Crop insurance premiums might decline for many
Does the 2012 drought mean sky-high crop insurance premiums for 2013? Absolutely not, says William Murphy, administrator of USDA’s Risk Management Agency (RMA).
Crop insurance premiums for producers in many states will decline for 2013, assuming coverage levels similar to 2012, Murphy says.
"Soybean premiums will
decline in almost all states
with the exception of North
Dakota and South Dakota."
For corn, grain sorghum and cotton crops, there will be relatively little net premium change at the national level because areas with premium rate increases will generally be offset by decreases in other areas. For rice and soybeans, however, there will be an overall decrease of about 8% and 6%, respectively.
In calculating premiums (see maps below and on next page), RMA calculated how its new rates would have affected 2012 actual premiums paid.
So the premiums shown will be what farmers pay next year if they don’t change their coverage levels or make other crop insurance program changes.
Average Adjustments. In the heart of corn country, premiums will decline for 2013—again, all things being equal. Looking at selected states, RMA’s estimated premium will decline by 6% in Iowa and Nebraska; 5% in Wisconsin; 4% in Illinois and Michigan; and 3% in Minnesota and Indiana. Premiums will tumble by double digits in states such as Idaho, Montana, California, New Mexico and Arizona.
Corn rates will increase in other states, however: a 15% spike in South Dakota; 11% in North Dakota; 4% in Kansas; and 1% in Missouri and Ohio.
Murphy points out that these are just state averages, and rates and premiums play out differently at the county level. Texas, for instance, will see no change in corn crop insurance premiums overall, but in some counties, premiums will be 10% to 12% lower and in others 10% to 12% higher, based on loss history. That’s true of other states, too.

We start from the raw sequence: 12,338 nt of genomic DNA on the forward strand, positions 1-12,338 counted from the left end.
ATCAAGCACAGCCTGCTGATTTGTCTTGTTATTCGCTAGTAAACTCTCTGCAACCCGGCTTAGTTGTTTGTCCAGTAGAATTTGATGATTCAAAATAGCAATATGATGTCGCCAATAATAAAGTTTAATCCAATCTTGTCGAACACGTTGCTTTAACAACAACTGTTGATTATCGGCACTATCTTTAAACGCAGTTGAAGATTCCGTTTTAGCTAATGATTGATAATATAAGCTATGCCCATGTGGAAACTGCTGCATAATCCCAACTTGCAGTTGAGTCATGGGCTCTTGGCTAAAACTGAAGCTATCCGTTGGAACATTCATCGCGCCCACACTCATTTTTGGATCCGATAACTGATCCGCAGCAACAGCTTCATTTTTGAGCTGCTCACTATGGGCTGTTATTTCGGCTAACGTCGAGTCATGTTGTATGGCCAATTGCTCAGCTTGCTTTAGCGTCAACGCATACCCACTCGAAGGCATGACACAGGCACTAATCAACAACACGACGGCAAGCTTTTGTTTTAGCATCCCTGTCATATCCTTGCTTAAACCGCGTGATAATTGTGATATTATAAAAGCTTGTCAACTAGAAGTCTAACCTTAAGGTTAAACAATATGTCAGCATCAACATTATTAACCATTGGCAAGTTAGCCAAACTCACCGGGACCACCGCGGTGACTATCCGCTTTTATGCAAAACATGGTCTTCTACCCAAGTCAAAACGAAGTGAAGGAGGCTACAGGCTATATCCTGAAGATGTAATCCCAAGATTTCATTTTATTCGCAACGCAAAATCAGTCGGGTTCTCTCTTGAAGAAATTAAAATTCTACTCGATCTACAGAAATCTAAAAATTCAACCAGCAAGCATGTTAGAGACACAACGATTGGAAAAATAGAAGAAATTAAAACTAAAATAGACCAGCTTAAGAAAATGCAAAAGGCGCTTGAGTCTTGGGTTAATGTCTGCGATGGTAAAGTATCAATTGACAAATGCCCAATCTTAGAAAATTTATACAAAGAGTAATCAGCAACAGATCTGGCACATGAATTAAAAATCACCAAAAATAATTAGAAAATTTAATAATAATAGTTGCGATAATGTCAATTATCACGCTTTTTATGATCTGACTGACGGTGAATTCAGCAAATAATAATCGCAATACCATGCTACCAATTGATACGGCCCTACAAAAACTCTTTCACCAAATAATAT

Why are rates and premiums going up so much in North Dakota and South Dakota? "Prevented planting payments during the last five to seven years," Murphy says. Nationally, 70% of prevented planting payments have been made in those two states.
Soybean premiums will decline in almost all states with the exception of North Dakota and South Dakota. In those two states, premiums will increase 2%.
Five states will have double-digit decreases, including Texas, down 14%, and Nebraska, down 13%.
A number of other states will see premium decreases of 8% to 9%: Iowa, Kansas, Illinois, Georgia and North Carolina, all down 9%; Indiana, Ohio, South Carolina, Virginia and Wisconsin, down 8%.
Other states will have more modest decreases, based on loss histories. Spring wheat premiums will decline by 14% in Montana and 10% in Minnesota, but increase by 12% in Colorado, 10% in South Dakota and 8% in North Dakota.
"It will probably be January
before actual 2012 crop
losses are fully known, but
yields have come in higher
than earlier feared."
Cotton premiums will decrease in almost all Southeast states, but they will increase by 10% in California; 8% in Oklahoma; 5% in Texas; and 1% in Kansas.
Rice growing rates will decrease in California, Texas, Louisiana, Arkansas and Mississippi, but increase in Tennessee and Missouri.
Changes to Rates. RMA says that, consistent with the approach announced last year, it will continue to phase in the new rates, limiting year-to-year premium changes to reduce potential increases from drought loss.
"We gave ourselves a cushion," Murphy says, so rates would not go up in 2013 or 2014 due to this year’s substantial nationwide drought.
RMA says it will release more localized data soon to alert growers to changes prior to planting season.
Murphy says it will probably be January before actual 2012 crop losses are fully known, but yields have come in higher than earlier feared.
"The $20 billion estimate of losses is too high," he says. Murphy is not sure exactly why, but claims have been coming in slowly. As of Dec. 17, more than $8.7 billion in indemnity payments has been sent to farmers for losses due mostly to the past summer’s record drought.
Crop insurance can be purchased to protect 128 different crops, and farmers are expected to invest more than $4.1 billion to purchase more than 1.2 million crop insurance policies in 2013.
For more information on RMA’s new rates and premiums, including maps for each crop, go to: